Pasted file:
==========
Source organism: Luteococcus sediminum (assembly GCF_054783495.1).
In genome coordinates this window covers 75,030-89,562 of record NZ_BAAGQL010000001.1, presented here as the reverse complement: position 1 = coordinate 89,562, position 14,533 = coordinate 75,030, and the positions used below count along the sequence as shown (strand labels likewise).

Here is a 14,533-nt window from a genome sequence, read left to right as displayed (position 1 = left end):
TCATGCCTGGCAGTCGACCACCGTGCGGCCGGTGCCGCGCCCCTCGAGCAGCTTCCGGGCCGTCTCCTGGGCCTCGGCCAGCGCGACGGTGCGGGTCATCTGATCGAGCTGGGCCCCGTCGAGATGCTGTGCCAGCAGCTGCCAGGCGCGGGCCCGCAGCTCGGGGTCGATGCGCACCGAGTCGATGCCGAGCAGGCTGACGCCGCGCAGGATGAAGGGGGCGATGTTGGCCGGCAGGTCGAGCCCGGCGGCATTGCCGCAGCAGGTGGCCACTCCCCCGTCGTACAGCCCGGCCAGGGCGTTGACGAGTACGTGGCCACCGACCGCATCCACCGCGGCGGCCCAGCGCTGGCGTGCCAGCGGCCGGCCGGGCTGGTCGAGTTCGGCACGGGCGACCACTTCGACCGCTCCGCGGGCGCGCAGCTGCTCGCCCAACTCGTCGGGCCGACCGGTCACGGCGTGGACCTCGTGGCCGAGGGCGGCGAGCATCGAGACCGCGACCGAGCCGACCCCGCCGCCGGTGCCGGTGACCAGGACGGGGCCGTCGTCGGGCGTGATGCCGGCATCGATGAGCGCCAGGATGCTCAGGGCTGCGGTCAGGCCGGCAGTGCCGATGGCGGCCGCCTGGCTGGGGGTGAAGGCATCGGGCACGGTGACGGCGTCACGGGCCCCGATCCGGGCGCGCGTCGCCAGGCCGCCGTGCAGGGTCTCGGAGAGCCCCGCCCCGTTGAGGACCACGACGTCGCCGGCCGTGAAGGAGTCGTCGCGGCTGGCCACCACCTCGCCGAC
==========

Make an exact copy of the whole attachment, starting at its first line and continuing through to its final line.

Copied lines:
Source organism: Luteococcus sediminum (assembly GCF_054783495.1).
In genome coordinates this window covers 75,030-89,562 of record NZ_BAAGQL010000001.1, presented here as the reverse complement: position 1 = coordinate 89,562, position 14,533 = coordinate 75,030, and the positions used below count along the sequence as shown (strand labels likewise).

Here is a 14,533-nt window from a genome sequence, read left to right as displayed (position 1 = left end):
TCATGCCTGGCAGTCGACCACCGTGCGGCCGGTGCCGCGCCCCTCGAGCAGCTTCCGGGCCGTCTCCTGGGCCTCGGCCAGCGCGACGGTGCGGGTCATCTGATCGAGCTGGGCCCCGTCGAGATGCTGTGCCAGCAGCTGCCAGGCGCGGGCCCGCAGCTCGGGGTCGATGCGCACCGAGTCGATGCCGAGCAGGCTGACGCCGCGCAGGATGAAGGGGGCGATGTTGGCCGGCAGGTCGAGCCCGGCGGCATTGCCGCAGCAGGTGGCCACTCCCCCGTCGTACAGCCCGGCCAGGGCGTTGACGAGTACGTGGCCACCGACCGCATCCACCGCGGCGGCCCAGCGCTGGCGTGCCAGCGGCCGGCCGGGCTGGTCGAGTTCGGCACGGGCGACCACTTCGACCGCTCCGCGGGCGCGCAGCTGCTCGCCCAACTCGTCGGGCCGACCGGTCACGGCGTGGACCTCGTGGCCGAGGGCGGCGAGCATCGAGACCGCGACCGAGCCGACCCCGCCGCCGGTGCCGGTGACCAGGACGGGGCCGTCGTCGGGCGTGATGCCGGCATCGATGAGCGCCAGGATGCTCAGGGCTGCGGTCAGGCCGGCAGTGCCGATGGCGGCCGCCTGGCTGGGGGTGAAGGCATCGGGCACGGTGACGGCGTCACGGGCCCCGATCCGGGCGCGCGTCGCCAGGCCGCCGTGCAGGGTCTCGGAGAGCCCCGCCCCGTTGAGGACCACGACGTCGCCGGCCGTGAAGGAGTCGTCGCGGCTGGCCACCACCTCGCCGAC